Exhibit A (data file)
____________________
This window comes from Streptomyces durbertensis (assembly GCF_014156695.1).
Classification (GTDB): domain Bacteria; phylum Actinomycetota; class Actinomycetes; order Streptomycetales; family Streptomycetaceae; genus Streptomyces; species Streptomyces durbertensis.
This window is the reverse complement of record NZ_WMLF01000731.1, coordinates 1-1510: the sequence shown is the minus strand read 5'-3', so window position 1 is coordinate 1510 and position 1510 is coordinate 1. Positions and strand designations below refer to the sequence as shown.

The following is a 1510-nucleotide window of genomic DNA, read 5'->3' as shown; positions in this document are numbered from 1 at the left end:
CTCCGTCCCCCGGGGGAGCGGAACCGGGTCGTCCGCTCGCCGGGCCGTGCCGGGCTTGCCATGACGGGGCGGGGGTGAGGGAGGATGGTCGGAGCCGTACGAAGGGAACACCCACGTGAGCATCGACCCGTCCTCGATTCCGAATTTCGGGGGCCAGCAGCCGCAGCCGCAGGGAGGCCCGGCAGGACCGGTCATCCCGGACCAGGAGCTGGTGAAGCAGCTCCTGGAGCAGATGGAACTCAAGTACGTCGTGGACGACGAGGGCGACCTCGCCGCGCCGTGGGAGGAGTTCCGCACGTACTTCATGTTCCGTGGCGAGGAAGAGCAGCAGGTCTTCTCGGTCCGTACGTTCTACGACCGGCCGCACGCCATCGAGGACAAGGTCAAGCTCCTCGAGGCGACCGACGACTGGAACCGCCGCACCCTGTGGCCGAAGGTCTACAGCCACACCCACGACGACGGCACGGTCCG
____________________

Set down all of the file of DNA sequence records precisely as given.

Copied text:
This window comes from Streptomyces durbertensis (assembly GCF_014156695.1).
Classification (GTDB): domain Bacteria; phylum Actinomycetota; class Actinomycetes; order Streptomycetales; family Streptomycetaceae; genus Streptomyces; species Streptomyces durbertensis.
This window is the reverse complement of record NZ_WMLF01000731.1, coordinates 1-1510: the sequence shown is the minus strand read 5'-3', so window position 1 is coordinate 1510 and position 1510 is coordinate 1. Positions and strand designations below refer to the sequence as shown.

The following is a 1510-nucleotide window of genomic DNA, read 5'->3' as shown; positions in this document are numbered from 1 at the left end:
CTCCGTCCCCCGGGGGAGCGGAACCGGGTCGTCCGCTCGCCGGGCCGTGCCGGGCTTGCCATGACGGGGCGGGGGTGAGGGAGGATGGTCGGAGCCGTACGAAGGGAACACCCACGTGAGCATCGACCCGTCCTCGATTCCGAATTTCGGGGGCCAGCAGCCGCAGCCGCAGGGAGGCCCGGCAGGACCGGTCATCCCGGACCAGGAGCTGGTGAAGCAGCTCCTGGAGCAGATGGAACTCAAGTACGTCGTGGACGACGAGGGCGACCTCGCCGCGCCGTGGGAGGAGTTCCGCACGTACTTCATGTTCCGTGGCGAGGAAGAGCAGCAGGTCTTCTCGGTCCGTACGTTCTACGACCGGCCGCACGCCATCGAGGACAAGGTCAAGCTCCTCGAGGCGACCGACGACTGGAACCGCCGCACCCTGTGGCCGAAGGTCTACAGCCACACCCACGACGACGGCACGGTCCG